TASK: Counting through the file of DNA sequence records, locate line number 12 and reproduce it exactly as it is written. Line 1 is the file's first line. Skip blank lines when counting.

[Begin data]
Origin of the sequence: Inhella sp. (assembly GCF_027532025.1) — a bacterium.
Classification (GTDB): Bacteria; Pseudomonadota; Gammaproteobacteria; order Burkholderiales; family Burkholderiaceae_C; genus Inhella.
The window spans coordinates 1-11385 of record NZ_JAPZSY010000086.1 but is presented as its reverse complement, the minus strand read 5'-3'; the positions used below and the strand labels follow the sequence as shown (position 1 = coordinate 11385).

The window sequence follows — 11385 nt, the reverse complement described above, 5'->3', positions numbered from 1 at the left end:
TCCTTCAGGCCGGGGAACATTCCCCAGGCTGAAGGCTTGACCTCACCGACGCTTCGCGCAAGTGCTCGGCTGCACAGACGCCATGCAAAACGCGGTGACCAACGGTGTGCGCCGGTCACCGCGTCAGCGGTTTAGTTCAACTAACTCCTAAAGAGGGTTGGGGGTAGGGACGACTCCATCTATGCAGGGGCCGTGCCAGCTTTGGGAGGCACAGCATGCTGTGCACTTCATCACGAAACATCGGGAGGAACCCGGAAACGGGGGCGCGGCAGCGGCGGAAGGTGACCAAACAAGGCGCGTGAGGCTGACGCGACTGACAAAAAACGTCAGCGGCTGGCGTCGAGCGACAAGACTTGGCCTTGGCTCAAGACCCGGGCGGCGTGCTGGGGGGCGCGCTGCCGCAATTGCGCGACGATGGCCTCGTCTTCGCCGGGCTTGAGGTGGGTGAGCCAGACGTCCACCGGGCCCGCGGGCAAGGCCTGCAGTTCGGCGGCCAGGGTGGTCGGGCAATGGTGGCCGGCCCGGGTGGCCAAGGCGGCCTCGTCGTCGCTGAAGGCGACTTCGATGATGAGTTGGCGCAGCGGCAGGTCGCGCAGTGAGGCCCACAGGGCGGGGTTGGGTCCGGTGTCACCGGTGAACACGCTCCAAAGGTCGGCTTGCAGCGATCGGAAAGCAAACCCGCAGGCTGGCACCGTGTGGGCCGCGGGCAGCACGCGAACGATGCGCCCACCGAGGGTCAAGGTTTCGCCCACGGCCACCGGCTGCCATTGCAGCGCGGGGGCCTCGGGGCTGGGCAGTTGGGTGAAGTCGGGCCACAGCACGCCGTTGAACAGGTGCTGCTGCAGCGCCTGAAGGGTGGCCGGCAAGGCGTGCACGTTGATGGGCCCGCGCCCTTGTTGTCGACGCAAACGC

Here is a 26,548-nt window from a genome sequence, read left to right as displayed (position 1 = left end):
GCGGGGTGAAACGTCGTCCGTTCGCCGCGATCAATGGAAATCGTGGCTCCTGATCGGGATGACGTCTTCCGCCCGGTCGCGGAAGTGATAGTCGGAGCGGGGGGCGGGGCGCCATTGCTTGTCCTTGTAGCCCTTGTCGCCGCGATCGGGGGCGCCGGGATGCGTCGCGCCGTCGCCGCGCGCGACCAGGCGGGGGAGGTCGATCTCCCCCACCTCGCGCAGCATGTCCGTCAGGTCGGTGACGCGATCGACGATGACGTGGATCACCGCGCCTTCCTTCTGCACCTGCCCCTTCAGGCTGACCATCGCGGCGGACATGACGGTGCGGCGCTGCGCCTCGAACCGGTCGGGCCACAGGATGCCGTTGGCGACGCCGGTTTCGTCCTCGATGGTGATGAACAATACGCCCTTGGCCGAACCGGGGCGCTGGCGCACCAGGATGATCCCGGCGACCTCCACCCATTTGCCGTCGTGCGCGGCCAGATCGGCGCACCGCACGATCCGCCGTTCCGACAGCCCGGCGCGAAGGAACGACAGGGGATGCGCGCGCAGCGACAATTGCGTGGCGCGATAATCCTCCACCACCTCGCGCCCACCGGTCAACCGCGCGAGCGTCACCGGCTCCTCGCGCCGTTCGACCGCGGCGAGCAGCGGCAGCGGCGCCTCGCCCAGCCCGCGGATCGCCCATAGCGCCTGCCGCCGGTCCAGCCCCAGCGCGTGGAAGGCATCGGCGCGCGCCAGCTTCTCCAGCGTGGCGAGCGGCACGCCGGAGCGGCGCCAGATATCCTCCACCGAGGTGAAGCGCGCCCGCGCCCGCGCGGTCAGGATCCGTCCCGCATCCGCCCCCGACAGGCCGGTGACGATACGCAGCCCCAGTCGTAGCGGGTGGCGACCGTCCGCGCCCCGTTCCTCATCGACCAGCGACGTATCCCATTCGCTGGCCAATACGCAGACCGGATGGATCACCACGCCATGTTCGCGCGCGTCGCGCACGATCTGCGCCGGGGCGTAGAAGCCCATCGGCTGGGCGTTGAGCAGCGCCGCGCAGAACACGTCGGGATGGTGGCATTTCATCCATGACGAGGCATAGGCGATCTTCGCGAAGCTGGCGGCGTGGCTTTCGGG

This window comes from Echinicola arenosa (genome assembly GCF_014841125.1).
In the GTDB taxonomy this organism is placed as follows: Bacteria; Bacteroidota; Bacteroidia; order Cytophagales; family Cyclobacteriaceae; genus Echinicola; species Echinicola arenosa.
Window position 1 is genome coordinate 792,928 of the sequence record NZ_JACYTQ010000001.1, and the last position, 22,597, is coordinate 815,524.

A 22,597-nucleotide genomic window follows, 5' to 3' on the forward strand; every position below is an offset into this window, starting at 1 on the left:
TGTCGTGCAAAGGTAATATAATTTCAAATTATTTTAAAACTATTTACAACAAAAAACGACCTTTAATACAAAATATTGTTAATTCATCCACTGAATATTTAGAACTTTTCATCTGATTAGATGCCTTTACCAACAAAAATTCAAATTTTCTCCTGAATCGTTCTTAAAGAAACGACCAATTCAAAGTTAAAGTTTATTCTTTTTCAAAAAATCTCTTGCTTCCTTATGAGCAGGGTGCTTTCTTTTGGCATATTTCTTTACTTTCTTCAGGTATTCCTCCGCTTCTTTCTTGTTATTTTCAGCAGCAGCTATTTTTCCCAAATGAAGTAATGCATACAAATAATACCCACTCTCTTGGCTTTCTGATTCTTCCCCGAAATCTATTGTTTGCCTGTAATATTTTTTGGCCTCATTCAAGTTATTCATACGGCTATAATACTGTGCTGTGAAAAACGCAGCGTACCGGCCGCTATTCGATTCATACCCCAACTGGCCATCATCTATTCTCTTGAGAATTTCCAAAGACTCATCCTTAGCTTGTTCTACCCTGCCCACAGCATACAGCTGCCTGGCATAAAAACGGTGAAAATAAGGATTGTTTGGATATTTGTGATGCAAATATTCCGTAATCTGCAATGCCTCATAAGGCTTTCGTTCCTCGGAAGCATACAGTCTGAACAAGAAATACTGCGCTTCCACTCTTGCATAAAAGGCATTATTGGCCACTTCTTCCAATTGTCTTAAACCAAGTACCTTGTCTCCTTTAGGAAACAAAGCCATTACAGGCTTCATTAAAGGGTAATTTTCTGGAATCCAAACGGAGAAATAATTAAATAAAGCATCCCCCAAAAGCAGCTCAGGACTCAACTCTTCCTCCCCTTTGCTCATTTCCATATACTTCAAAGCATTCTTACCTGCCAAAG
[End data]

TGTCGTGCAAAGGTAATATAATTTCAAATTATTTTAAAACTATTTACAACAAAAAACGACCTTTAATACAAAATATTGTTAATTCATCCACTGAATATTTAGAACTTTTCATCTGATTAGATGCCTTTACCAACAAAAATTCAAATTTTCTCCTGAATCGTTCTTAAAGAAACGACCAATTCAAAGTTAAAGTTTATTCTTTTTCAAAAAATCTCTTGCTTCCTTATGAGCAGGGTGCTTTCTTTTGGCATATTTCTTTACTTTCTTCAGGTATTCCTCCGCTTCTTTCTTGTTATTTTCAGCAGCAGCTATTTTTCCCAAATGAAGTAATGCATACAAATAATACCCACTCTCTTGGCTTTCTGATTCTTCCCCGAAATCTATTGTTTGCCTGTAATATTTTTTGGCCTCATTCAAGTTATTCATACGGCTATAATACTGTGCTGTGAAAAACGCAGCGTACCGGCCGCTATTCGATTCATACCCCAACTGGCCATCATCTATTCTCTTGAGAATTTCCAAAGACTCATCCTTAGCTTGTTCTACCCTGCCCACAGCATACAGCTGCCTGGCATAAAAACGGTGAAAATAAGGATTGTTTGGATATTTGTGATGCAAATATTCCGTAATCTGCAATGCCTCATAAGGCTTTCGTTCCTCGGAAGCATACAGTCTGAACAAGAAATACTGCGCTTCCACTCTTGCATAAAAGGCATTATTGGCCACTTCTTCCAATTGTCTTAAACCAAGTACCTTGTCTCCTTTAGGAAACAAAGCCATTACAGGCTTCATTAAAGGGTAATTTTCTGGAATCCAAACGGAGAAATAATTAAATAAAGCATCCCCCAAAAGCAGCTCAGGACTCAACTCTTCCTCCCCTTTGCTCATTTCCATATACTTCAAAGCATTCTTACCTGCCAAAG